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Three days of protests against a major mining conference in Australia have highlighted the resource sector’s role in achieving a low-carbon future was misunderstood, according to an economic geologist based in the United States.

In an AusIMM webinar, Dr Simon Jowitt, from the Department of Geoscience at the University of Nevada, Las Vegas, outlined the role mining would play in the transition to a low CO2 future.

But he said industry opponents such as those who protested against the International Mining and Resources Conference in Melbourne in late 2019 showed the lack of understanding of mining’s contribution to hitting climate change targets.

“The vast majority of people, even in countries that are reliant on mining like Australia, (think) mining is problematic, is old and we don’t need it anymore,” Dr Jowitt said.

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“The bottom line is if you want to do anything meaningful about climate change, you’re going to need more mining, you’re going to need to mine more metals and minerals.

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“This creates questions, problems and opportunities about where we are going to find the metals and minerals.

“We need to refine and improve our understanding of geological processes for mineral deposits, to increase the efficiency and efficacy of mining in terms of recovery and energy use and think about the impact this increase in metal extraction will have — the environmental, social and governmental challenges.”

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Dr Jowitt used Britain’s pledge for almost all cars and vans to be zero emission by 2050 as an example of the magnitude of the challenge facing the mining industry to find and supply the metals and minerals required.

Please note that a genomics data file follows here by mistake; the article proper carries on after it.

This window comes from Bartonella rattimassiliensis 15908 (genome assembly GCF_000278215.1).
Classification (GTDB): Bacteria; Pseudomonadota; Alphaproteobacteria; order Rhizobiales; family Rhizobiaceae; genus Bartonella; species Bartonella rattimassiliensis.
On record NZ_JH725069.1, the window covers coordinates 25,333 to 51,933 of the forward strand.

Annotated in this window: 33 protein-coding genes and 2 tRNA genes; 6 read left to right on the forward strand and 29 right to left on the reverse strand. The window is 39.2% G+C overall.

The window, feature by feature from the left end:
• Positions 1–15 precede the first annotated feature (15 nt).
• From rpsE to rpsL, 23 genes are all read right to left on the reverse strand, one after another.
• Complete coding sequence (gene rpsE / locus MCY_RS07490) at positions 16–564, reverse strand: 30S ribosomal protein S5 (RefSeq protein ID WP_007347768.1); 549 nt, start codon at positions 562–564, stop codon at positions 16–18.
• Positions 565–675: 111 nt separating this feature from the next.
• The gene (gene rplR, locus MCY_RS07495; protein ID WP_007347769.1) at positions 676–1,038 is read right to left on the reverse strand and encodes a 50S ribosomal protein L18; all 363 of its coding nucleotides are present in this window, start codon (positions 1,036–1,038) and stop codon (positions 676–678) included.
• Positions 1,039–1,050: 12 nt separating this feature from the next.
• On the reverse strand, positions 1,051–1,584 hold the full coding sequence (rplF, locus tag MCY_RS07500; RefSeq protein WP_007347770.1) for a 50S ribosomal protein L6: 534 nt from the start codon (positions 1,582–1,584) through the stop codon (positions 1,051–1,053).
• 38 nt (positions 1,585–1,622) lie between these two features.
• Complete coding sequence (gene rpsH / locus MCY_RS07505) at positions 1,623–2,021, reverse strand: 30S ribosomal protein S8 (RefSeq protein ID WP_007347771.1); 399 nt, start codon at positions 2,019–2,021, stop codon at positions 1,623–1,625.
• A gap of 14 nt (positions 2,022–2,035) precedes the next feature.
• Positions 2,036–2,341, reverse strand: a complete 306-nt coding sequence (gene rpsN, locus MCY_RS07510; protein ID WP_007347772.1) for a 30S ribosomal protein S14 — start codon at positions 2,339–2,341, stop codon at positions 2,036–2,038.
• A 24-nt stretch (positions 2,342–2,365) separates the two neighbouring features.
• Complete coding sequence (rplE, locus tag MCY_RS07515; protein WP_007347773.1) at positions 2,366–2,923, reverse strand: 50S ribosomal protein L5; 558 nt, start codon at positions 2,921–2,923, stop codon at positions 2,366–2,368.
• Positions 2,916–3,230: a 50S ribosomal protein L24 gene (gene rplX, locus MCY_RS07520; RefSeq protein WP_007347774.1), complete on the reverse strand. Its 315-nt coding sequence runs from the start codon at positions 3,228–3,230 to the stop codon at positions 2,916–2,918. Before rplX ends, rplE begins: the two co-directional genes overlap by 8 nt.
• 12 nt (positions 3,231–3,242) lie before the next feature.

“To do that will require nearly two times the total annual cobalt production, nearly the entire production of neodymium, at least half the world’s copper,” Dr Jowitt said. “This is just the vehicles, not the infrastructure.

“Then there is the electricity generation to charge all these car miles — and the UK isn’t the biggest country in the world. What about India, China, Brazil, the US? All of these countries are going to go through the same transition.”

The average annual demand of the vast majority of minerals will double in response to efforts to hit climate change targets.

Dave Lawie, Chief Geoscientist at leading global mining-tech company IMDEX, agreed with Dr Jowitt’s assessment that many of the minerals and metals required for a decarbonised future are facing a supply crunch — starting with copper.

“None of this will happen without copper and the fact is the grades are decreasing, new resources are proving hard to find and the mines that are operating are facing increased environmental, social and governance issues,” Dr Lawie said.

“Billions of dollars have already been allocated globally to improve battery technology and production, electric vehicle production, and storage and charging infrastructure, but where are the key metals and minerals coming from? There are limited supplies to meet increasing demand.”

“Mining companies in a decarbonised future will have to be adept at finding and supplying these metals from increasingly remote and challenging environments.

“The difference between success and failure, between an economic and uneconomic deposit, will be greater ore body knowledge, which will deliver improved processing intensity, less waste, less tailings, less water use, and greater overall efficiencies.

“Mining companies able to access reliable data as early as possible at each step of the mining value chain from exploration and drilling, to planning and production, will be in the best position to deliver the metals the world will demand.”

Dr Lawie said mining would also have to contend with resource nationalism and the fragmentation of supply chains as countries sought to ensure supplies of metals and minerals such as copper, nickel, lithium, cobalt, and critical minerals.